- Customer Inquiries. CASL includes an exception to the consent requirement for CEMs sent in response to an inquiry from a customer or that are otherwise solicited by the recipient. However, this may not satisfy the consent requirements under PIPEDA. The OPC found that Compu-Finder's websites that permitted customers to sign up for newsletters or submit inquiries did not include privacy policies that explained the purposes of the collection and use of email addresses and other personal information.
- Online Bios. CASL deems consent to receive CEMs to be implied if (a) the recipient has conspicuously published his or her email address without a statement that the recipient does not wish to receive unsolicited emails, and (b) the CEM is relevant to the recipient’s business capacity. Compu-Finder claimed that it manually collected email addresses from business directories and resources such as online bios on websites; however, the OPC found that some of the email addresses in Compu-Finder's database were likely collected using harvesting software. In addition, many of the websites from which Compu-Finder collected email addresses contained non-solicitation statements, and the CEMs sent to many of these addresses were not relevant to the recipients' business functions. The OPC considered these factors not in the application of the CASL implied consent provision, but to assess whether the PIPEDA requirement for knowledge and consent regarding the collection and use of personal information had been fulfilled.
The Critical Role of Detailed Record Keeping
Throughout its Report of Findings, the OPC raised concerns with Compu-Finder's record-keeping practices. The investigation concluded that the company could not support its claims of express consent with "any documentary evidence whatsoever." The OPC found that invoices issued to corporate customers did not support the implied consent of other employees of those companies to receive CEMs. The Report further noted that Compu-Finder "did not have a means of knowing whether a particular message would be relevant to an individual’s activities"—i.e., the company had no record of the recipient’s business role or responsibilities, such that it could not prove the relevance of the CEMs sent to that individual.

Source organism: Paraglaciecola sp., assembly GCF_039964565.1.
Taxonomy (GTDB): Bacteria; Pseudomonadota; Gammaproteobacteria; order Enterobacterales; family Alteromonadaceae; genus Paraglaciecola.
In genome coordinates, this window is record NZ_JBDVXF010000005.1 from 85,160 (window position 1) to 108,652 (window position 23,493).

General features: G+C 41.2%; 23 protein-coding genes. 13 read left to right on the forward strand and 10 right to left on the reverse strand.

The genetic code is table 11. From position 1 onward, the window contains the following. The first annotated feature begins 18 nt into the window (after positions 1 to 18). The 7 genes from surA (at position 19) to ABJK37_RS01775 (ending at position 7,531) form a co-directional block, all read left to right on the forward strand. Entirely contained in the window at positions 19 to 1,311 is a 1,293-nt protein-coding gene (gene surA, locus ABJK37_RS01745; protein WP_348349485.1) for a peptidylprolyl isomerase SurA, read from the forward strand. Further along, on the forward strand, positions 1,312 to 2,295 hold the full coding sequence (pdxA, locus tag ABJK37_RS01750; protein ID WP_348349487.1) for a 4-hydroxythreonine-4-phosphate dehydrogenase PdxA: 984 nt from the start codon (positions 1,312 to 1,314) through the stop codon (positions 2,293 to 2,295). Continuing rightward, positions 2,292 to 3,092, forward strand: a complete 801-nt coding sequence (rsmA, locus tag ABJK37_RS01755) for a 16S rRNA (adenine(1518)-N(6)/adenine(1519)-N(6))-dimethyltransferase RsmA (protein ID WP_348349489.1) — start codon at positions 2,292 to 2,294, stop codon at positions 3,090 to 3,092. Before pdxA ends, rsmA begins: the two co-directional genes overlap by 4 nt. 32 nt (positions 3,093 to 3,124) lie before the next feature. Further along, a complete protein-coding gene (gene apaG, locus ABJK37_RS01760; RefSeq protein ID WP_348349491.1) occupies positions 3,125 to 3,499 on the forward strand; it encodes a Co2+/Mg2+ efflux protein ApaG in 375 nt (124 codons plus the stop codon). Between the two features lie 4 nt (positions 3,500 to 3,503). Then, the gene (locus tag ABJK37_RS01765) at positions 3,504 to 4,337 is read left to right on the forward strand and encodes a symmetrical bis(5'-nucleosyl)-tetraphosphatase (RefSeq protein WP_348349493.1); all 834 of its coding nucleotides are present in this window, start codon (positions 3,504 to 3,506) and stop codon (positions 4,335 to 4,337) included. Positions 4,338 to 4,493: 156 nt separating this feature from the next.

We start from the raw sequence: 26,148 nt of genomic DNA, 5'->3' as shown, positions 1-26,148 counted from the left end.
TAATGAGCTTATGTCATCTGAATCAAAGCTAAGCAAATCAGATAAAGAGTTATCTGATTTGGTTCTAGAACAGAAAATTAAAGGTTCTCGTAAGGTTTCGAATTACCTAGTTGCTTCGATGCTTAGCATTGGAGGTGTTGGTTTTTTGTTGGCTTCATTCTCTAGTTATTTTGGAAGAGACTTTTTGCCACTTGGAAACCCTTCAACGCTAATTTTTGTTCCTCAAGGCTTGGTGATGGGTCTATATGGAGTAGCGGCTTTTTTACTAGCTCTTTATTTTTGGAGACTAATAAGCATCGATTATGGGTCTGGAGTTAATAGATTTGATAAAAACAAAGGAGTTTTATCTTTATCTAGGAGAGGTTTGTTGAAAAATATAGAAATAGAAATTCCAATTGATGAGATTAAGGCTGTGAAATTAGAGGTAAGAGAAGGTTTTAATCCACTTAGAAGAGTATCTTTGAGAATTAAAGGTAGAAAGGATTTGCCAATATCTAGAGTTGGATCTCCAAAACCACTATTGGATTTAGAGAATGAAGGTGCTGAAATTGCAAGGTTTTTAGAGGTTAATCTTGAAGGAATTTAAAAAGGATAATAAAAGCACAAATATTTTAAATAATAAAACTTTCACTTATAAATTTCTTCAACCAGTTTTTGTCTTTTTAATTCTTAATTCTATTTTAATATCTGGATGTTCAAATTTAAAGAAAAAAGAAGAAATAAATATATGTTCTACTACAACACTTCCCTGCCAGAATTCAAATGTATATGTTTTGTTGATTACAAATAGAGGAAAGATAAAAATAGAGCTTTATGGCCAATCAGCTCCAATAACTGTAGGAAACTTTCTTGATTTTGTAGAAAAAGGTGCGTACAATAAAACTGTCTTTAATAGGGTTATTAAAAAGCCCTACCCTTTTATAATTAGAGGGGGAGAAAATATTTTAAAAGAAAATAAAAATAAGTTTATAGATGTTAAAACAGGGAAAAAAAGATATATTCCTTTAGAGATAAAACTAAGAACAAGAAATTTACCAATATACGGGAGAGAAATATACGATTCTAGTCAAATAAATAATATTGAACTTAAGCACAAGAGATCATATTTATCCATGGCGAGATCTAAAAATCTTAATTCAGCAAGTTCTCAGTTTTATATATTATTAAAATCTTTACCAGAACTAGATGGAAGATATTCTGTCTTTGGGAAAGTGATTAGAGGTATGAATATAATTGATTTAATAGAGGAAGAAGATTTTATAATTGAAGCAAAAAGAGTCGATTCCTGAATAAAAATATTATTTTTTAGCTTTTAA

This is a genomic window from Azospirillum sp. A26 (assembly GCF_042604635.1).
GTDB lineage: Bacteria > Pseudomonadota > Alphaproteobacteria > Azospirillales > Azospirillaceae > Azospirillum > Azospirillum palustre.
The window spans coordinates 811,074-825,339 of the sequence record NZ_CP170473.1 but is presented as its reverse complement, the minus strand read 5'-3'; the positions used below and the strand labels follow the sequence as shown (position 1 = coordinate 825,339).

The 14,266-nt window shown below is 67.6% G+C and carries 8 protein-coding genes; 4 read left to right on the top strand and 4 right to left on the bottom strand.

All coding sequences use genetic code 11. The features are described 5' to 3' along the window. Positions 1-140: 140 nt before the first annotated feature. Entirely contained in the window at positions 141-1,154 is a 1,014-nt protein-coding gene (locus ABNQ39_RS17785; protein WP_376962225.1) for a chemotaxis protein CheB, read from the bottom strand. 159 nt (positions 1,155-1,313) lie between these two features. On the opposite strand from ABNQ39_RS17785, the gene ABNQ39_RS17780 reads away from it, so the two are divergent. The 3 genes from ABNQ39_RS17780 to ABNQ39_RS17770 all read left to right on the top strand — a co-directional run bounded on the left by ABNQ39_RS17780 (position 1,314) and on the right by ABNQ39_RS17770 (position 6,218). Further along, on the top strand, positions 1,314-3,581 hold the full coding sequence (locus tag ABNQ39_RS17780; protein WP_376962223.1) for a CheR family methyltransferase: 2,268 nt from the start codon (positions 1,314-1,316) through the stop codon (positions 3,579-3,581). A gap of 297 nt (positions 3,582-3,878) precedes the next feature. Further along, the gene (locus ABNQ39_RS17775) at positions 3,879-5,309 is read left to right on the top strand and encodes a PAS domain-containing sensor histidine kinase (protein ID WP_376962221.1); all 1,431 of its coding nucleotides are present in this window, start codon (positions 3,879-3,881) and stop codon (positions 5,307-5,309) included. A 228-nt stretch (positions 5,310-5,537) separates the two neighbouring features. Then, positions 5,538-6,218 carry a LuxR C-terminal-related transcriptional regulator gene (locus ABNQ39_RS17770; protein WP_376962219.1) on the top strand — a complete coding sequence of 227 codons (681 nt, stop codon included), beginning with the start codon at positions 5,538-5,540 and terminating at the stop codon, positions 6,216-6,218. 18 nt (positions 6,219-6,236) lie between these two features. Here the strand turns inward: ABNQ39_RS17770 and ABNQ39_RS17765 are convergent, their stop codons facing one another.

Compliance Agreements will be Onerous when Violations Established
In the course of its investigation, the OPC issued a preliminary report of findings to Compu-Finder, recommending that it overhaul its privacy compliance program. The OPC entered a compliance agreement with the company pursuant to which it will closely monitor the company’s progress in respect of the various recommendations, including appointing an individual responsible for compliance, implementing privacy policies, employee training, record keeping, maintaining transparency around the purposes for which it collects and uses personal information, and destroying email addresses that were not validly collected. The OPC further requested that Compu-Finder commission an independent, third-party audit of its revised privacy program, and submit the report to the regulator within nine months.
Although the OPC's jurisdiction does not include the same power to issue monetary penalties as the CRTC holds in respect of CASL enforcement, the Commissioner’s detailed analysis of the application of PIPEDA and the regulator’s expectations in respect of electronic marketing practices may well have a greater deterrence and compliance impact on Canadian businesses than the $1.1 million fine previously assessed against Compu-Finder.
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This publication is a general discussion of certain legal and related developments and should not be relied upon as legal advice. If you require legal advice, we would be pleased to discuss the issues in this publication with you, in the context of your particular circumstances.